where B is another coefficient and SI is the steepness integral, defined as the integral of squared slope along the course.
Hills and Running Speed

According to our ancient figurings a hilly course should produce a slower time. My personal data shows the opposite.

When I was a baby marathoner, age 39, I was attracted to the Athens Marathon in Athens, Ohio. It was almost all on rural roads and was quite scenic. It became my favorite marathon. My first experience there was disappointing, because I was shooting for a sub-3:30, which would get me into the Boston Marathon. I ran a 3:35, but had been on an 8 minutes per mile pace until late in the race. I got out my topo maps and dividers and discovered that the course was about 1.5 miles too long. Based on this Boston let me in.

In those early days few courses were certified, but the running was fun. I especially liked running with the small fields that were common before road racing really took off.
My personal marathons are shown below, along with data on the Athens course, showing its four large hills.

By my reckoning, I ran 7 minutes faster on the hilly Athens course, on the average, than I did on my other marathons, all of which were less hilly.

I offer no explanation for the above.

Last edited by peteriegel
The stars are back in proper alignment.

The top 5 Athens times average 11140 seconds.
The top 5 others average 11005 seconds.
Flatter courses are faster by 2.25 minutes

The best Athens is 10753 seconds.
The best other is 10602 seconds.
Flatter course is faster by 2.52 minutes

The reason is that the distribution of running times is one-sided. Try as you may you cannot beat your best by much, but it is easy to have a bad day and get a woeful performance, as I did on many occasions.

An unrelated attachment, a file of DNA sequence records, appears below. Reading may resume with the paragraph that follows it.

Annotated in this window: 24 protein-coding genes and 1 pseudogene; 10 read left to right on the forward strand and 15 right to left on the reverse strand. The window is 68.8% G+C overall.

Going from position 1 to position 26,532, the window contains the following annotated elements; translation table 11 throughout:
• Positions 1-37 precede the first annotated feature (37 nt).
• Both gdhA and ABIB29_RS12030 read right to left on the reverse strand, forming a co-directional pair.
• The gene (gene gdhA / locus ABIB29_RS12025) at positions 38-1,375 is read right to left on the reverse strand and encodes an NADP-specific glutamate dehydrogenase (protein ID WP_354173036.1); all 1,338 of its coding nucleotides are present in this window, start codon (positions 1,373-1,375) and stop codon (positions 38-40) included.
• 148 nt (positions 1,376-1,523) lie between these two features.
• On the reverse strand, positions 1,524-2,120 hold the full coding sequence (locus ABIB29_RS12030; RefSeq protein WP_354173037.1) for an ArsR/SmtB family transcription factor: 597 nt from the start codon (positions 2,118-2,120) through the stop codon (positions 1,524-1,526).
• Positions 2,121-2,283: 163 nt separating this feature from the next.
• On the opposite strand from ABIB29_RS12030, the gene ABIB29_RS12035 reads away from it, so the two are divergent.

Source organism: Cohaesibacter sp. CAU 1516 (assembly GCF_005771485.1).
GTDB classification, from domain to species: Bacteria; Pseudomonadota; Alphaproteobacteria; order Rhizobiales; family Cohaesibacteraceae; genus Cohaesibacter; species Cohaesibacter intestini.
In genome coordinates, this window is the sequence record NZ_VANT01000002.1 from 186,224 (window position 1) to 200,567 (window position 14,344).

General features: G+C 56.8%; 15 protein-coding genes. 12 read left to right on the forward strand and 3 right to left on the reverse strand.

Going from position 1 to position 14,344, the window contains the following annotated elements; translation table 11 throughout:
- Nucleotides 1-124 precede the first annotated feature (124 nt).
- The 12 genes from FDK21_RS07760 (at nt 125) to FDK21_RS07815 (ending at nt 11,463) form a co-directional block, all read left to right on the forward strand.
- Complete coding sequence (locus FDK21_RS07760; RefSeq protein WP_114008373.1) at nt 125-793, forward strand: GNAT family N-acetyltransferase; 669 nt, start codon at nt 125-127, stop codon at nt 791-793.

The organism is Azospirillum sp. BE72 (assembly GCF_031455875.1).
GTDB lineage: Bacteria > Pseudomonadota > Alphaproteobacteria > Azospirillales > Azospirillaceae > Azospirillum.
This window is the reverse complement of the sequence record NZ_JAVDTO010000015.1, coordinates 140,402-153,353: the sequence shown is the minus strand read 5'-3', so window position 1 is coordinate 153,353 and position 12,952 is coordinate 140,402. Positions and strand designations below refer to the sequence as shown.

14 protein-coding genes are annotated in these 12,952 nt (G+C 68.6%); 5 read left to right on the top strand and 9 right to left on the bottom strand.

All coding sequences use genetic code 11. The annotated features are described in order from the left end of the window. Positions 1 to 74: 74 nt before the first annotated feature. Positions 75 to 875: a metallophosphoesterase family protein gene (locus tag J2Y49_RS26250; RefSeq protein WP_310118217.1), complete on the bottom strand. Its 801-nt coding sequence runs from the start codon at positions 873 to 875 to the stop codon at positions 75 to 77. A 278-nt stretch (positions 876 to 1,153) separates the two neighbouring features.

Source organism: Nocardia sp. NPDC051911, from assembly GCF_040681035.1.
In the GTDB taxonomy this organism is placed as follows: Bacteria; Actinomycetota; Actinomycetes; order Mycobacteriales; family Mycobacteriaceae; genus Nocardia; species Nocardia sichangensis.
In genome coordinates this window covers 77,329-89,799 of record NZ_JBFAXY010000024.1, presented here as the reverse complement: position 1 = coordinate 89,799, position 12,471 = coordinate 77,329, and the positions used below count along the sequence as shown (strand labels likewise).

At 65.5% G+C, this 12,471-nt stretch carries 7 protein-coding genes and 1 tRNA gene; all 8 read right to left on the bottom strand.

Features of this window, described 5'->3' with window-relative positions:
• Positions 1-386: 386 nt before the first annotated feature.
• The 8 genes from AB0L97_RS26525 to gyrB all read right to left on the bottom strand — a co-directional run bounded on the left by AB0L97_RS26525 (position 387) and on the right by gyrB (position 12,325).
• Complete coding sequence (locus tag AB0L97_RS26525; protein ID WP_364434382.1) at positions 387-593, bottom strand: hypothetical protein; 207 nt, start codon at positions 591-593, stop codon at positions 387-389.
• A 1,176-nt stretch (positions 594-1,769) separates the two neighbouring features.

I don't know why I should be happy to see myself back in alignment with perceived reality, but I am.
Last edited by peteriegel
John Sissala used to include a "slope" or difficulty rating to every race in the Montgomery County Road Runners Club annual race schedule. He rated courses from 1 to 10, with 10 the hilliest. This was John's intuitive rating, based on his experience both measuring and running these courses. I always agreed with his ratings, and I remember that no one ever questioned them. I always felt this was a good help in setting my expectations about how to run new courses.

Bob (Thurston) - with all your experience, I am willing to bet your intuition would serve well for any course you have run or measured that you remember well. If you start of with a couple of benchmarks that are easy for everyone to agree on, I can guess you would come up with a highly reliable system that requires little or no number crunching.

For example, a track race = 1, and Pike's Peek Marathon = 10. Then, estimate what a 5 and a 6 might be from known courses. Interpolate in both directions and start to fill in courses in all ratings. Use .5s if you have to. Then, compare net altitude changes by looking at Google Earth maps of a few courses (I realize this is where some work comes in). Use these elevation profiles as a check and adjust your benchmark courses at all 10 levels. My thinking is that it then becomes relatively easy to evaluate the difficulty of all subsequent courses by using these benchmarks.